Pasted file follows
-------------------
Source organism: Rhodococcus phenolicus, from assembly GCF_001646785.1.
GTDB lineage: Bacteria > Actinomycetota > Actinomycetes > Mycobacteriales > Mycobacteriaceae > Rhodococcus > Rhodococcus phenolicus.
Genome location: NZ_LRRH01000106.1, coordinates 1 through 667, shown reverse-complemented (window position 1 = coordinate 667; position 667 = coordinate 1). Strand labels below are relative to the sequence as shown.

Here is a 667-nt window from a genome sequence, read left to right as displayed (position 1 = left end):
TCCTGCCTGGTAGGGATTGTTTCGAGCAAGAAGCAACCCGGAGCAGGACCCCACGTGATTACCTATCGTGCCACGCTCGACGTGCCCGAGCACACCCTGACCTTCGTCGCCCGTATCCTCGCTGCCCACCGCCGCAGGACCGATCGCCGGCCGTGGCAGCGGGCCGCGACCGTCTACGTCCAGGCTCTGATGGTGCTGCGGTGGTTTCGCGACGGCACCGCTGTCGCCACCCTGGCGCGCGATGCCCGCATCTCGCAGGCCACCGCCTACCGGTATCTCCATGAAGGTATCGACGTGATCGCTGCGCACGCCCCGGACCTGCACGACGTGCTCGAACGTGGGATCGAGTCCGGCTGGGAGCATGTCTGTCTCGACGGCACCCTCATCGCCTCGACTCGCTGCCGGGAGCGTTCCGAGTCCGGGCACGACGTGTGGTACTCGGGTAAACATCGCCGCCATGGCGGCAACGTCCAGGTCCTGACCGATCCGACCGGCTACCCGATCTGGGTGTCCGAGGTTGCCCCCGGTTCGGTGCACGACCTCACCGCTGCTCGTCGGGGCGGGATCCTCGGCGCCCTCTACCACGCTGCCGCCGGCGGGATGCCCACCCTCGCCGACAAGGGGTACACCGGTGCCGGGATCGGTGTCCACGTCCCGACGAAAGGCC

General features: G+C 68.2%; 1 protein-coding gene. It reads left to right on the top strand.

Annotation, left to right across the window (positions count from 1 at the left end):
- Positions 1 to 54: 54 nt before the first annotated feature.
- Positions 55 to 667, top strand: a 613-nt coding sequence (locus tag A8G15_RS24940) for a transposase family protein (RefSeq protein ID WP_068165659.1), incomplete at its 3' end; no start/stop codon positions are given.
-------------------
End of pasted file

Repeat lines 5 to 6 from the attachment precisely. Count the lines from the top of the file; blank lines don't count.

TCCTGCCTGGTAGGGATTGTTTCGAGCAAGAAGCAACCCGGAGCAGGACCCCACGTGATTACCTATCGTGCCACGCTCGACGTGCCCGAGCACACCCTGACCTTCGTCGCCCGTATCCTCGCTGCCCACCGCCGCAGGACCGATCGCCGGCCGTGGCAGCGGGCCGCGACCGTCTACGTCCAGGCTCTGATGGTGCTGCGGTGGTTTCGCGACGGCACCGCTGTCGCCACCCTGGCGCGCGATGCCCGCATCTCGCAGGCCACCGCCTACCGGTATCTCCATGAAGGTATCGACGTGATCGCTGCGCACGCCCCGGACCTGCACGACGTGCTCGAACGTGGGATCGAGTCCGGCTGGGAGCATGTCTGTCTCGACGGCACCCTCATCGCCTCGACTCGCTGCCGGGAGCGTTCCGAGTCCGGGCACGACGTGTGGTACTCGGGTAAACATCGCCGCCATGGCGGCAACGTCCAGGTCCTGACCGATCCGACCGGCTACCCGATCTGGGTGTCCGAGGTTGCCCCCGGTTCGGTGCACGACCTCACCGCTGCTCGTCGGGGCGGGATCCTCGGCGCCCTCTACCACGCTGCCGCCGGCGGGATGCCCACCCTCGCCGACAAGGGGTACACCGGTGCCGGGATCGGTGTCCACGTCCCGACGAAAGGCC

General features: G+C 68.2%; 1 protein-coding gene. It reads left to right on the top strand.